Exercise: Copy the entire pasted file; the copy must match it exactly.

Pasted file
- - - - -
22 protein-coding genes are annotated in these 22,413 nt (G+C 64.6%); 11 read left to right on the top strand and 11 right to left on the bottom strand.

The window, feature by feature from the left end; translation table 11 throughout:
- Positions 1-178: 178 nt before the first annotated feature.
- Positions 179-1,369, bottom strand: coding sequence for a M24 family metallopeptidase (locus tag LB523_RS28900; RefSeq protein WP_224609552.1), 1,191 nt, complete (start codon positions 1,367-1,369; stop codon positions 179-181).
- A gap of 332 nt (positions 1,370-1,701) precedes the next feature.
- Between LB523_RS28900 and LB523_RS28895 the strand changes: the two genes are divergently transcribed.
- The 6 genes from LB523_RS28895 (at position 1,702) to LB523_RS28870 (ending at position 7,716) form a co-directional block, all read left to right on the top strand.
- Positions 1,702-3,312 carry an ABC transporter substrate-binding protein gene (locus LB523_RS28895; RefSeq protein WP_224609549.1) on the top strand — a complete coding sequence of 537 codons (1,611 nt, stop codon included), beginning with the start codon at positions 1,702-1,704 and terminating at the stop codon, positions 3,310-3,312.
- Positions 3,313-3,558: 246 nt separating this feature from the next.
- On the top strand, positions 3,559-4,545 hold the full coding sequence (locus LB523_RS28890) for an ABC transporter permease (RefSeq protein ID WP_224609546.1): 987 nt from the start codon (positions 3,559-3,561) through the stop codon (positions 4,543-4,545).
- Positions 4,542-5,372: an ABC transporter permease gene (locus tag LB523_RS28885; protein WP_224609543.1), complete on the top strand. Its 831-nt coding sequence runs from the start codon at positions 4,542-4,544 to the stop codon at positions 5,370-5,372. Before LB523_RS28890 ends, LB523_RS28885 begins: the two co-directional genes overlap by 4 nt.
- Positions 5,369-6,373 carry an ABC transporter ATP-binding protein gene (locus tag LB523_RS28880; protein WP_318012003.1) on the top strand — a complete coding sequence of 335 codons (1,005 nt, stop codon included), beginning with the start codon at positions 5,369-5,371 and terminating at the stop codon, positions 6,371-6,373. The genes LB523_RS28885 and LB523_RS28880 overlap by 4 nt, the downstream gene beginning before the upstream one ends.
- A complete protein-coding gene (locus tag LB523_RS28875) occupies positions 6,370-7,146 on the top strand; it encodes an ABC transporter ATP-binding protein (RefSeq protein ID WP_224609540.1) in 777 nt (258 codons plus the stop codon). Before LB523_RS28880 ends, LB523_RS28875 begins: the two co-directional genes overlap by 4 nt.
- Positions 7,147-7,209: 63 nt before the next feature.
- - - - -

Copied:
22 protein-coding genes are annotated in these 22,413 nt (G+C 64.6%); 11 read left to right on the top strand and 11 right to left on the bottom strand.

The window, feature by feature from the left end; translation table 11 throughout:
- Positions 1-178: 178 nt before the first annotated feature.
- Positions 179-1,369, bottom strand: coding sequence for a M24 family metallopeptidase (locus tag LB523_RS28900; RefSeq protein WP_224609552.1), 1,191 nt, complete (start codon positions 1,367-1,369; stop codon positions 179-181).
- A gap of 332 nt (positions 1,370-1,701) precedes the next feature.
- Between LB523_RS28900 and LB523_RS28895 the strand changes: the two genes are divergently transcribed.
- The 6 genes from LB523_RS28895 (at position 1,702) to LB523_RS28870 (ending at position 7,716) form a co-directional block, all read left to right on the top strand.
- Positions 1,702-3,312 carry an ABC transporter substrate-binding protein gene (locus LB523_RS28895; RefSeq protein WP_224609549.1) on the top strand — a complete coding sequence of 537 codons (1,611 nt, stop codon included), beginning with the start codon at positions 1,702-1,704 and terminating at the stop codon, positions 3,310-3,312.
- Positions 3,313-3,558: 246 nt separating this feature from the next.
- On the top strand, positions 3,559-4,545 hold the full coding sequence (locus LB523_RS28890) for an ABC transporter permease (RefSeq protein ID WP_224609546.1): 987 nt from the start codon (positions 3,559-3,561) through the stop codon (positions 4,543-4,545).
- Positions 4,542-5,372: an ABC transporter permease gene (locus tag LB523_RS28885; protein WP_224609543.1), complete on the top strand. Its 831-nt coding sequence runs from the start codon at positions 4,542-4,544 to the stop codon at positions 5,370-5,372. Before LB523_RS28890 ends, LB523_RS28885 begins: the two co-directional genes overlap by 4 nt.
- Positions 5,369-6,373 carry an ABC transporter ATP-binding protein gene (locus tag LB523_RS28880; protein WP_318012003.1) on the top strand — a complete coding sequence of 335 codons (1,005 nt, stop codon included), beginning with the start codon at positions 5,369-5,371 and terminating at the stop codon, positions 6,371-6,373. The genes LB523_RS28885 and LB523_RS28880 overlap by 4 nt, the downstream gene beginning before the upstream one ends.
- A complete protein-coding gene (locus tag LB523_RS28875) occupies positions 6,370-7,146 on the top strand; it encodes an ABC transporter ATP-binding protein (RefSeq protein ID WP_224609540.1) in 777 nt (258 codons plus the stop codon). Before LB523_RS28880 ends, LB523_RS28875 begins: the two co-directional genes overlap by 4 nt.
- Positions 7,147-7,209: 63 nt before the next feature.